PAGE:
WHEN SUN SHINES ON WATER by Stella Lei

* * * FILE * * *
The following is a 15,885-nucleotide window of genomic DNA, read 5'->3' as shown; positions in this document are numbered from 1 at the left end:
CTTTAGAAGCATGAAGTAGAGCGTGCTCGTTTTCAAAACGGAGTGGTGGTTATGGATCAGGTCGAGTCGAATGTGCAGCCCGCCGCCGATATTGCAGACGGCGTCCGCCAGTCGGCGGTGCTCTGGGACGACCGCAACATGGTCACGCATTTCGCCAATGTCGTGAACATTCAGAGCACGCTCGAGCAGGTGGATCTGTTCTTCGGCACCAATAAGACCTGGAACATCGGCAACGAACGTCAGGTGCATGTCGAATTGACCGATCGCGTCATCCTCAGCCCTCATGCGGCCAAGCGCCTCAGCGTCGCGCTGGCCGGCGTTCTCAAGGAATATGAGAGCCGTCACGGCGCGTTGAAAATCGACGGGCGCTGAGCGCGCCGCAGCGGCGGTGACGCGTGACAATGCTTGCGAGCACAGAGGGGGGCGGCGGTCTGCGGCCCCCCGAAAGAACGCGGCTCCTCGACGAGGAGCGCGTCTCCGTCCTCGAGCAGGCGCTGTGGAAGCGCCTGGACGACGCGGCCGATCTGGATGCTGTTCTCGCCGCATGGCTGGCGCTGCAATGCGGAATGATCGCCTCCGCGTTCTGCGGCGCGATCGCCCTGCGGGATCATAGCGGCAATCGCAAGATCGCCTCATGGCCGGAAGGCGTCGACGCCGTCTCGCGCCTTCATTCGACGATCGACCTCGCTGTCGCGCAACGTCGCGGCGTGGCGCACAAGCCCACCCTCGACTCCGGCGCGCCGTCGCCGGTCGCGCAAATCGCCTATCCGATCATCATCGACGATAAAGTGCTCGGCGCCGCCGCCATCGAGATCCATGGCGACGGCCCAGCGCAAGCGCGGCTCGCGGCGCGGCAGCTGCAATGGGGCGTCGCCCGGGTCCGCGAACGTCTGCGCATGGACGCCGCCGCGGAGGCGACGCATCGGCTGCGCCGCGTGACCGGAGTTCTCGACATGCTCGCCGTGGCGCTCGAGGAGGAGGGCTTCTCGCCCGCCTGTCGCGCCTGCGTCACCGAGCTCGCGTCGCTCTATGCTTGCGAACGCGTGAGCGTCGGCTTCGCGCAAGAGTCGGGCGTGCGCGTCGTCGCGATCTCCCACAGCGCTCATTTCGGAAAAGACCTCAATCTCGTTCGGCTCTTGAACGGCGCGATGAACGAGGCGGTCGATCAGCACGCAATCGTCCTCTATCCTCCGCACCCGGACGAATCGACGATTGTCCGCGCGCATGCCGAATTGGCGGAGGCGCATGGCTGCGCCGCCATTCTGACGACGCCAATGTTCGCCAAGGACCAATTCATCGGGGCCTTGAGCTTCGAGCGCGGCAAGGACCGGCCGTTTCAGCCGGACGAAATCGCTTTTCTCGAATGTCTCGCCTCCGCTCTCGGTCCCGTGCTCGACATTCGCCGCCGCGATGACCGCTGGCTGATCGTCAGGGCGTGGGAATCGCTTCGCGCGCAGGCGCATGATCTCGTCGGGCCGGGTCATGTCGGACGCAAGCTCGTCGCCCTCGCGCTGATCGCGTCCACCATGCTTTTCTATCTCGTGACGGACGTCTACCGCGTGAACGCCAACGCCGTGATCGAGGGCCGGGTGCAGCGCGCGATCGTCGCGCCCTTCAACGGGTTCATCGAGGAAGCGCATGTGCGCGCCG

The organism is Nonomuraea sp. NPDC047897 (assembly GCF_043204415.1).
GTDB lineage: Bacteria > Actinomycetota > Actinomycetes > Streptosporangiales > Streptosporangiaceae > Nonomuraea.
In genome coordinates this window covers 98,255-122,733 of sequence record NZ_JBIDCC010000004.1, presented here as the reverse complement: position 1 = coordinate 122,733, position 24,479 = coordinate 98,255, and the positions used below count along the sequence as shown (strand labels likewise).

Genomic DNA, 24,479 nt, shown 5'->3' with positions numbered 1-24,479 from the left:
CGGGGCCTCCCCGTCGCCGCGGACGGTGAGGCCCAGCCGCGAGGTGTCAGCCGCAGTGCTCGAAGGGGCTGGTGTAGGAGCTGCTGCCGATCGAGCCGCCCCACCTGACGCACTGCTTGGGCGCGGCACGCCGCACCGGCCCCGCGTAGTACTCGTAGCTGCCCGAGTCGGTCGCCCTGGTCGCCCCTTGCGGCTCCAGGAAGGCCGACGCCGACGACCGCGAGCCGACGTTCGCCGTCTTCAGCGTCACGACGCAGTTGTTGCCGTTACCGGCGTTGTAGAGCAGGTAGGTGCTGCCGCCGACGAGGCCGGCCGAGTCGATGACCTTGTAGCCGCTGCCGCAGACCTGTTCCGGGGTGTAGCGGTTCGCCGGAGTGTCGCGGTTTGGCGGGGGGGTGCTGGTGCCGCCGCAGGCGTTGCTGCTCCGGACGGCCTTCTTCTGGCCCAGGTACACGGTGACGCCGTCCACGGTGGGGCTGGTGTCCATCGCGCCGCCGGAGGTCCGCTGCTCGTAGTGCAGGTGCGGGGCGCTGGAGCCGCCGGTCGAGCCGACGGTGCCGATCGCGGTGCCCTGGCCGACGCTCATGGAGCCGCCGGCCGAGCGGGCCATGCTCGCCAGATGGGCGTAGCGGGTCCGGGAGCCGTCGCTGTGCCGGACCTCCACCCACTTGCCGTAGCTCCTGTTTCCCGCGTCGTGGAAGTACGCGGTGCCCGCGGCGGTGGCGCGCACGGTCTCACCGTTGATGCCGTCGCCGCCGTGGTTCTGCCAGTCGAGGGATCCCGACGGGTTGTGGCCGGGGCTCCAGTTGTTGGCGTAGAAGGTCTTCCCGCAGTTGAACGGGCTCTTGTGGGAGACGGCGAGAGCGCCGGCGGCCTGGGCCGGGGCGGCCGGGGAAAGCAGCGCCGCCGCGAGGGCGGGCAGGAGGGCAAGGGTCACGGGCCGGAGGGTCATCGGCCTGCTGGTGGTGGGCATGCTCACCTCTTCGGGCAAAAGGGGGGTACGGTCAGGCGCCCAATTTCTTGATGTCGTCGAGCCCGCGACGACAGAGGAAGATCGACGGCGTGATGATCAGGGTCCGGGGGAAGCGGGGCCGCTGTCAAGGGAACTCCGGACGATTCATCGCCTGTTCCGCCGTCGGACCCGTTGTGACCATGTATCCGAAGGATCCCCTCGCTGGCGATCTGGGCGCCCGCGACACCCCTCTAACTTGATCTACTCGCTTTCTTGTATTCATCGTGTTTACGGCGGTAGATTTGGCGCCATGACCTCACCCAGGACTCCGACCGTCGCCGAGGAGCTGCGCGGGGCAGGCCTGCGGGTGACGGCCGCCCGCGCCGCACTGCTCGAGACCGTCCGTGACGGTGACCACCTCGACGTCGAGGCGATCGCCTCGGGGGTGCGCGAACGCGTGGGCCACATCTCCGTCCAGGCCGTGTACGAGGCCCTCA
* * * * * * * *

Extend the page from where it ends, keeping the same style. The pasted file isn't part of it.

Claire goes pearl diving / in a swimming pool. Chlorinated and cold, / belly-down like a whale died / wrong. Claire is pallid, is sinking, / is alone, alone, alone. / Claire is halfway to drowned. Seeing through a haze / of blue, pickling her senses and watching the world / come apart. Cracks line the tiles / on the pool floor and she tries to fold / herself / into them so grout can sand / her clean, fresh. Claire is knuckling the whites from her eyes, / peeling cornea from iris from pupil / until only her retinas are exposed / to the sun. Claire wants to become lens flare, / wants to flash across photographs and screens. / Wants to blind. But Claire is shriveled, fingers on the edge of bloat, / in an empty pool. Claire is pretending / the bubbles are snapping lenses, / but her eyes are red and bleary / and her surroundings are swirled in fog. / The pool is not even her own—it belongs to a friend / of a friend who invited her over and is waiting for her to leave. / But Claire is bound to the promise of pearls, / of light, of fluorescence spilling over tile. Claire is staring at her face / in the grate, watching the metal warp / her features, / watching her eyes slide wide, blur / into her nose into her mouth. Claire is rubbing her fingers / across steel, touching her reflection, / trying to find her face.